Bordeaux & Beyond have agencies throughout the beautiful Aquitaine region, below we have provided an in-depth guide with specific information about each region, what it offers and why it’s a great place to live.


The Gironde is the largest department in France and is a region of great diversity and natural beauty. The capital is the vibrant city of Bordeaux, an important centre for international commerce. The countryside features outstanding châteaux and vineyards and the cuisine and local produce are unsurpassed. There are 270km of wonderful beaches with Europe’s best surfing and many regard the climate as even better than the Med. For golfers, there are no less than eleven top quality courses.

Click here for our guide to living in the Gironde.


The Bordeaux area seems to come to the top of every ranking and around half of the French population identifying it as the area to which they would most like to move. It's hard not to agree with them and anyone considering setting up home in France should spend time evaluating the city's many attractions; cultural, architectural and gastronomic. But what is it like as a place to live, away from the tourist centres and sweeping boulevards? We will be more than delighted to tell you what a wonderful place it is, not only to live but also to bring up a family. What's not to like?

Click here for our guide to living in Bordeaux.


Lot and Garonne is traversed by the two rivers from which it takes its name is traversed by 200 km of navigable waterways and 3,500 km of walking trails with a mix of wooded slopes, small scale farming, famous for the Agen prune, and is similar to the Dordogne. To the south it becomes more like Gascony, with gently rolling fields and quiet roads passing through lovely countryside. Visitors are drawn to the beautiful bastide towns such as Monflanquin and Villereal along with nearby Castillonnès.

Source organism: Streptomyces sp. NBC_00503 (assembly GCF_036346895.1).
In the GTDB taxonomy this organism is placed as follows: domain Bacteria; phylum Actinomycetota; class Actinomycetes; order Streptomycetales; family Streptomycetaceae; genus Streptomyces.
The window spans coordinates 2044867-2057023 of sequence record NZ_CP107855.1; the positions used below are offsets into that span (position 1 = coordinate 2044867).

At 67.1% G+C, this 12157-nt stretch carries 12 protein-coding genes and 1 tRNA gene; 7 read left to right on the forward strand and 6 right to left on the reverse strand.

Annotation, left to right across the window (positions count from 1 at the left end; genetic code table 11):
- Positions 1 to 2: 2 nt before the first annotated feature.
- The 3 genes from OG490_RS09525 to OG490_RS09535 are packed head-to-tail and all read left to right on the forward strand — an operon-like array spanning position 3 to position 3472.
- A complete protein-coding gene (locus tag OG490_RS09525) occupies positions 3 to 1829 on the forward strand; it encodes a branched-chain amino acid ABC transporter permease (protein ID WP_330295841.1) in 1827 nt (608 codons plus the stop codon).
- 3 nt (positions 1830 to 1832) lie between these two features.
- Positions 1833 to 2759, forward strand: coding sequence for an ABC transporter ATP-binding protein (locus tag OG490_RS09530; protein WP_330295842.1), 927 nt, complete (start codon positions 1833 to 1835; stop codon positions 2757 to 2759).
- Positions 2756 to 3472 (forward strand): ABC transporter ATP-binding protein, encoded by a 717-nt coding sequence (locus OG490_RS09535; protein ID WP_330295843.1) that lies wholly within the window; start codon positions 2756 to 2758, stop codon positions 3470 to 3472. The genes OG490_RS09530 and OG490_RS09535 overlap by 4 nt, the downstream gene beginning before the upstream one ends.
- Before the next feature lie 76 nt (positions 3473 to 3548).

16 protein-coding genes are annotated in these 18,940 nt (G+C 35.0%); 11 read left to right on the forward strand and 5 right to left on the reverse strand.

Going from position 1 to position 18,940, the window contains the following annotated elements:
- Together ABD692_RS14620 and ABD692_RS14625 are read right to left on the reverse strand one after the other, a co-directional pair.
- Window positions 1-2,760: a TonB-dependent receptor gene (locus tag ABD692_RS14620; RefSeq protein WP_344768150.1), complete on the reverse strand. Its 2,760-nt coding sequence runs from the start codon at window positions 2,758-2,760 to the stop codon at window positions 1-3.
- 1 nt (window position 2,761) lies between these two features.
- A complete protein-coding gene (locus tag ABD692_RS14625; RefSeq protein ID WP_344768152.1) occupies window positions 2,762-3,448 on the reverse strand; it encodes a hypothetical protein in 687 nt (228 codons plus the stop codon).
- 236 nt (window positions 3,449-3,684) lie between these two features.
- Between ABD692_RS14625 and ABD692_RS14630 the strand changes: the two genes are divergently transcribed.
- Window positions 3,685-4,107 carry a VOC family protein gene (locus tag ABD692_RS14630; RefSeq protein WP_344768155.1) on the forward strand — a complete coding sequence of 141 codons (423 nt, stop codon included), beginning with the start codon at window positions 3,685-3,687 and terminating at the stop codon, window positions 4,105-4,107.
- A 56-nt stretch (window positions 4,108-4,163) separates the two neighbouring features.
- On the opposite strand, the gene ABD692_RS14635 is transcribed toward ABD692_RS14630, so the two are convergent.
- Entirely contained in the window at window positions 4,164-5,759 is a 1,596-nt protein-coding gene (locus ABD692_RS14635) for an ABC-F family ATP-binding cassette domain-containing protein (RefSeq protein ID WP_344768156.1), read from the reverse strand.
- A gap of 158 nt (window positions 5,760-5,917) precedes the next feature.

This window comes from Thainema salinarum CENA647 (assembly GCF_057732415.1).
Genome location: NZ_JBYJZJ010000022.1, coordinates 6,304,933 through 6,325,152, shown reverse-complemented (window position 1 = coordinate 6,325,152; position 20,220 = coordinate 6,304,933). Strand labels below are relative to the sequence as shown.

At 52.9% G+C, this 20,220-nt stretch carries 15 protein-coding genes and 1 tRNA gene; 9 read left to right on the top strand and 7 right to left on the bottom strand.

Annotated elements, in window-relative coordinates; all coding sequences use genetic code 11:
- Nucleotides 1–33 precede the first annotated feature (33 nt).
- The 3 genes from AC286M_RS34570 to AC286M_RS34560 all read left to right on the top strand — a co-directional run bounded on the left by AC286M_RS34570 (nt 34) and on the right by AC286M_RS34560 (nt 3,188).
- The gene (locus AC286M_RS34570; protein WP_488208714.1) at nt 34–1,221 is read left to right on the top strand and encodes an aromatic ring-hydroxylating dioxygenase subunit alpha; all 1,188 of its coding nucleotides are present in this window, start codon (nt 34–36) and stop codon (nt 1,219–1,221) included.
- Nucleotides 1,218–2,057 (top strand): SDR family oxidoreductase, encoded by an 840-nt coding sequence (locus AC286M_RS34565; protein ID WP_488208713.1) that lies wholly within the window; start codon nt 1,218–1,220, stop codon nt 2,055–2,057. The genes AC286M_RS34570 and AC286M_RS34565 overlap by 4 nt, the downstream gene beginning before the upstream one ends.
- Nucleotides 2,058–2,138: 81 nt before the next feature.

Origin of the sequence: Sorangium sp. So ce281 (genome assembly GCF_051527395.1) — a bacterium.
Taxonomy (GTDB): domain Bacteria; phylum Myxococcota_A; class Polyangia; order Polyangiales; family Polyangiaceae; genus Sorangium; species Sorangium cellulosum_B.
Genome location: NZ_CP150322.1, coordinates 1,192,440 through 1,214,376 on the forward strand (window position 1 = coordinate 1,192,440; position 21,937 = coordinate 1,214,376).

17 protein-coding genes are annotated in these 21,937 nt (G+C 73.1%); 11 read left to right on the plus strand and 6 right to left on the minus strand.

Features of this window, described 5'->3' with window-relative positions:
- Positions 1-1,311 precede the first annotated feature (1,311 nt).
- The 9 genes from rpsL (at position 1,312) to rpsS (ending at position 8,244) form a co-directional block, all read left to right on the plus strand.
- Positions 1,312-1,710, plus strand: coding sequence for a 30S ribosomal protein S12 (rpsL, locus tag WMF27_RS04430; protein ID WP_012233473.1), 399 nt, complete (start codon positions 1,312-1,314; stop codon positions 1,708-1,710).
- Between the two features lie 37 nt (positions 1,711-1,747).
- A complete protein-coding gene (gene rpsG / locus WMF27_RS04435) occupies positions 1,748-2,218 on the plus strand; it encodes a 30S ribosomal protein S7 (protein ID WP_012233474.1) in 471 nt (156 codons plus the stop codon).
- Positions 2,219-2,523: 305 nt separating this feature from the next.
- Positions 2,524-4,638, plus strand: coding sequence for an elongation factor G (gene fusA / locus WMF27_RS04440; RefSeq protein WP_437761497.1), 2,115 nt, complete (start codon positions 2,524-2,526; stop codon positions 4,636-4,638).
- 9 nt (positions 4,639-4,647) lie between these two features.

Click here for our guide to living in Lot and Garonne.


The Dordogne has stunning medieval castles, historical villages and towns, and the famous prehistoric caves of the UNESCO listed Vezere Valley.  The heart of the Dordogne area is centered on its capital Perigueux, famous for its gourmet delights, notably paté de foie gras, walnuts and truffles. The region counts between 5,000 and 10,000 British residents, and 800 British entrepreneurs, drawn by a laid-back lifestyle, warm climate, and lower cost of living.

Click here for our guide to living in the Dordogne.

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